London exhibition on Scottish Celts slated for “excruciating” pan pipe music


A LONDON museum has been slated by visitors for using “cliche” pan pipe music during its latest Celtic exhibition.

The British Museum said it intended to give visitors an immersive experience into the heritage of the Celts – the tribe which ruled Scotland some 1,200 years ago.

But instead they have received complaints describing the music as “excruciating”, resembling “Classic FM syndrome” and, “the kind of thing you would listen to on a long drive to calm you down.”

Former gallery director of the National Portrait Gallery, Sir Roy Strong, has even described the music as being “foisted on you whether you like it or not.”

The exhibition – titled Celts: Arts and Identity – is running in London’s British Museum from September to January.

An example of a Celtic horned helmet
An example of a Celtic horned helmet


The project has been organised with the National Museum of Scotland – borrowing many of their artefacts and exhibitions on the Celts.

But whilst the exhibition itself has been praised, the music has not struck a chord with most visitors.

Visitors have also been venting their irritation through Twitter.

Laura Hutchinson wrote: “Great exhibition, gorgeous objects (if you like torcs), shame about the pan-pipe music!”

Mark Iliff posted: “Good but take ear plugs…music excruciating.”

Luke Turner, editor of online music magazine, The Quietus, said: “The music felt like a real cliché of what you’d imagine Celtic music to be.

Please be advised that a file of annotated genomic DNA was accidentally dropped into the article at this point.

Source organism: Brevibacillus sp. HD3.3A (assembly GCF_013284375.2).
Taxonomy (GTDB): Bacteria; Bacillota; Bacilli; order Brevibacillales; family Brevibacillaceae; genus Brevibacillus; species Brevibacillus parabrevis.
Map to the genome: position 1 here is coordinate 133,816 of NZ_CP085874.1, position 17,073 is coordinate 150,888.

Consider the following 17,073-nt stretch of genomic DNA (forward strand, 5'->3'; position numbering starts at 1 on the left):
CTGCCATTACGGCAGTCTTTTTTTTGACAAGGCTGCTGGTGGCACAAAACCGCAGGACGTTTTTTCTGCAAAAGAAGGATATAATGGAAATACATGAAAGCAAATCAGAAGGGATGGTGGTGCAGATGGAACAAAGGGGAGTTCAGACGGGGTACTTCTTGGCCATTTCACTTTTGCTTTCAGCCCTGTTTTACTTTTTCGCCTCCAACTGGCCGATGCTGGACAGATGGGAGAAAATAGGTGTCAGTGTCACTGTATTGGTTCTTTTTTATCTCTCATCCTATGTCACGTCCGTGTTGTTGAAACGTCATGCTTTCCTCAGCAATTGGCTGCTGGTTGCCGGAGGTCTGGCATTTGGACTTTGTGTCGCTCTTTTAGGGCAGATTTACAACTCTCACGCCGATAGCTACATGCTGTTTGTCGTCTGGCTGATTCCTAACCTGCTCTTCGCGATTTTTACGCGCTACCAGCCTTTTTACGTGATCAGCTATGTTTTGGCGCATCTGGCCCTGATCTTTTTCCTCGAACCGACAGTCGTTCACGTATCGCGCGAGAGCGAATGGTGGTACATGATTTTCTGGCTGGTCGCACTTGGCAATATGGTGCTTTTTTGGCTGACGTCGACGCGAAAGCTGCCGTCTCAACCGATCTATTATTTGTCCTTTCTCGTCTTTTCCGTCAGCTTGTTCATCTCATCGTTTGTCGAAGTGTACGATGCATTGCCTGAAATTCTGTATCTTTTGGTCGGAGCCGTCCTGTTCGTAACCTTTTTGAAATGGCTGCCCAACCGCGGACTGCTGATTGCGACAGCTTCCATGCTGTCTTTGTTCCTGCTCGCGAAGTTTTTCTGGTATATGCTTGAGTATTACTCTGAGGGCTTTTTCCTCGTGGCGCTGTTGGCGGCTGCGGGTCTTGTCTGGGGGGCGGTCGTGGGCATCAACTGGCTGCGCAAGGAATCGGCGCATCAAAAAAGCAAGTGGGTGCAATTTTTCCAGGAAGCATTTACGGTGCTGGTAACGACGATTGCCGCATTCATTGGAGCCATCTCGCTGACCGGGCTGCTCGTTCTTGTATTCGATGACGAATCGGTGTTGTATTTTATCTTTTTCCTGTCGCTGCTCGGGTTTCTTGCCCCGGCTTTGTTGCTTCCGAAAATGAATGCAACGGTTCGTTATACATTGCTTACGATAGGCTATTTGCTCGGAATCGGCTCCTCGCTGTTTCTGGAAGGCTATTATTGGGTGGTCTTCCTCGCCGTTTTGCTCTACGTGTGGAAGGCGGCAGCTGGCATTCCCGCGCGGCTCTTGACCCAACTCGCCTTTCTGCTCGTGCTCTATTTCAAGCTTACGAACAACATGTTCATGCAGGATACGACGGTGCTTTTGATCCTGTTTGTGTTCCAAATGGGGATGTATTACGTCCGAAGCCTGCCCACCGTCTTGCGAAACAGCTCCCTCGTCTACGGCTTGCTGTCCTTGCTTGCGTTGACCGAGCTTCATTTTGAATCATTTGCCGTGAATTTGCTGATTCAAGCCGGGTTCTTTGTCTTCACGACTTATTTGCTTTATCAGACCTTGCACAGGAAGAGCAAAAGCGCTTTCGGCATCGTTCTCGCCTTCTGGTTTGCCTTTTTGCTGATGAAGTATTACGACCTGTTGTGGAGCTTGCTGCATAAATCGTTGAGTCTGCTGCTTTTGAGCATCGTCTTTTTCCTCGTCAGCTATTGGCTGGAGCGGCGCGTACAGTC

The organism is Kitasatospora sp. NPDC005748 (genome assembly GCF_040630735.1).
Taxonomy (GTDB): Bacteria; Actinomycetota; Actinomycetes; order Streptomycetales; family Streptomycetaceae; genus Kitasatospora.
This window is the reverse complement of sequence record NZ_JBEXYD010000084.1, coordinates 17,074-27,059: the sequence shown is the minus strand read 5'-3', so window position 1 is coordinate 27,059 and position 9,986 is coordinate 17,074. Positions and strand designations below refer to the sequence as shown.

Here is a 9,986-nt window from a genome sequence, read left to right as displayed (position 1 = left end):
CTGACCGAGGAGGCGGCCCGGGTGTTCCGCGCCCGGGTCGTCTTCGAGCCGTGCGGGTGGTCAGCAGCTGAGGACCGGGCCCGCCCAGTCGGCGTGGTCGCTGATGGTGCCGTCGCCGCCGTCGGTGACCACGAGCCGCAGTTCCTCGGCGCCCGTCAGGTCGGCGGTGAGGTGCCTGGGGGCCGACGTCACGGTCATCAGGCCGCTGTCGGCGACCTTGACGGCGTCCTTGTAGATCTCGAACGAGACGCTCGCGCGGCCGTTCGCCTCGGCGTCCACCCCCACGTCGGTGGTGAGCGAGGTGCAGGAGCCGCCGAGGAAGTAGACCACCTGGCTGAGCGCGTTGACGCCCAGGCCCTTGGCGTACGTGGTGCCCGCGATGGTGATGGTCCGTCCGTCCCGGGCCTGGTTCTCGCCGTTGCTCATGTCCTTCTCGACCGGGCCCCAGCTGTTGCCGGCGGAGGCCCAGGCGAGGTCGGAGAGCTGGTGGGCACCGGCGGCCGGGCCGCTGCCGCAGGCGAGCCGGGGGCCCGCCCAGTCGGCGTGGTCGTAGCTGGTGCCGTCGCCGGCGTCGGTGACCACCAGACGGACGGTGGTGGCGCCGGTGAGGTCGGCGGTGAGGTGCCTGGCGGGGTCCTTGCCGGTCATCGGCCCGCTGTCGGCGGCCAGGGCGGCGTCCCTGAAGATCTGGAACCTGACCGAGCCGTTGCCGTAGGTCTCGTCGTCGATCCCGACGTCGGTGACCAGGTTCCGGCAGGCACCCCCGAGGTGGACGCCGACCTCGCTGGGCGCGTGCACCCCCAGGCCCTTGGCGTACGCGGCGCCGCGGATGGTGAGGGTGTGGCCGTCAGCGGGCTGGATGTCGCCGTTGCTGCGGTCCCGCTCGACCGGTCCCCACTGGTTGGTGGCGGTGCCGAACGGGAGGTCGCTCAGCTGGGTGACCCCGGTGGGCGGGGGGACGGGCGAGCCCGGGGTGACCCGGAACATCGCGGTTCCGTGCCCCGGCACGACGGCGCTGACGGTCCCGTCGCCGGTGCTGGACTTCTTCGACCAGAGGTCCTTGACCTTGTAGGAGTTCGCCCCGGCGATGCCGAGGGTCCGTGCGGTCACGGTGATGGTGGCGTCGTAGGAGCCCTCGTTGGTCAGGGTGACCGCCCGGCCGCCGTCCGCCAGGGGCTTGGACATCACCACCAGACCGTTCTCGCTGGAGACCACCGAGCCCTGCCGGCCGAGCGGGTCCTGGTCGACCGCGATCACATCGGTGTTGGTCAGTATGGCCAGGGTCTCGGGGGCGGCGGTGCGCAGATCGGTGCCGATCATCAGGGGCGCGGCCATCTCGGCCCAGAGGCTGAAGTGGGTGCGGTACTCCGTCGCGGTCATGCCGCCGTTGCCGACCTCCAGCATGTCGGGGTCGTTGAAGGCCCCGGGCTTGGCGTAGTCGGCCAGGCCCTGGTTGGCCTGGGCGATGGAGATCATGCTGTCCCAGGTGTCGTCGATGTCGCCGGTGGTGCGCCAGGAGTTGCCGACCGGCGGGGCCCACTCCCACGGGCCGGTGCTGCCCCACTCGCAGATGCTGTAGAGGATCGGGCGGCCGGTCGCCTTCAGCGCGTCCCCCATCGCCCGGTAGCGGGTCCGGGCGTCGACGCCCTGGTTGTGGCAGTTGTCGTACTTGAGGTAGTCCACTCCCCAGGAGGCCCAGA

“It was like a ‘Celtic Moods’ CD – The kind of thing you might listen to on a long drive to calm you down.

“There are people who devote their lives to researching very early music and I thought it was a bit of a shame not to have brought that in.”

Julie Farley, the curator of Celts: Arts and Identity, said that the idea was to give it a “relaxed atmosphere” but has described the event as “a bit of a Marmite thing.”

She said: “Some people love it and some people hate it. I’ve had some people emailing me asking if they can buy it. Other people have said they’re not that keen.

“Even if you can’t please everybody, it helps people relax and engage with its objects rather than feeling that it’s somewhere you’re not allowed to talk.

“It can feel like a church space.

“When we first planned it, I thought it was too melancholy so we asked them to strip out some of the layers of music.”

Stuart Frost, head of interpretation for the museum, said that the response from focus groups was mostly positive although some objected to one particular piece.

He said: “It had a little bit of wind whistling across the plateau and we had a couple of comments from people saying it made them feel chilly.”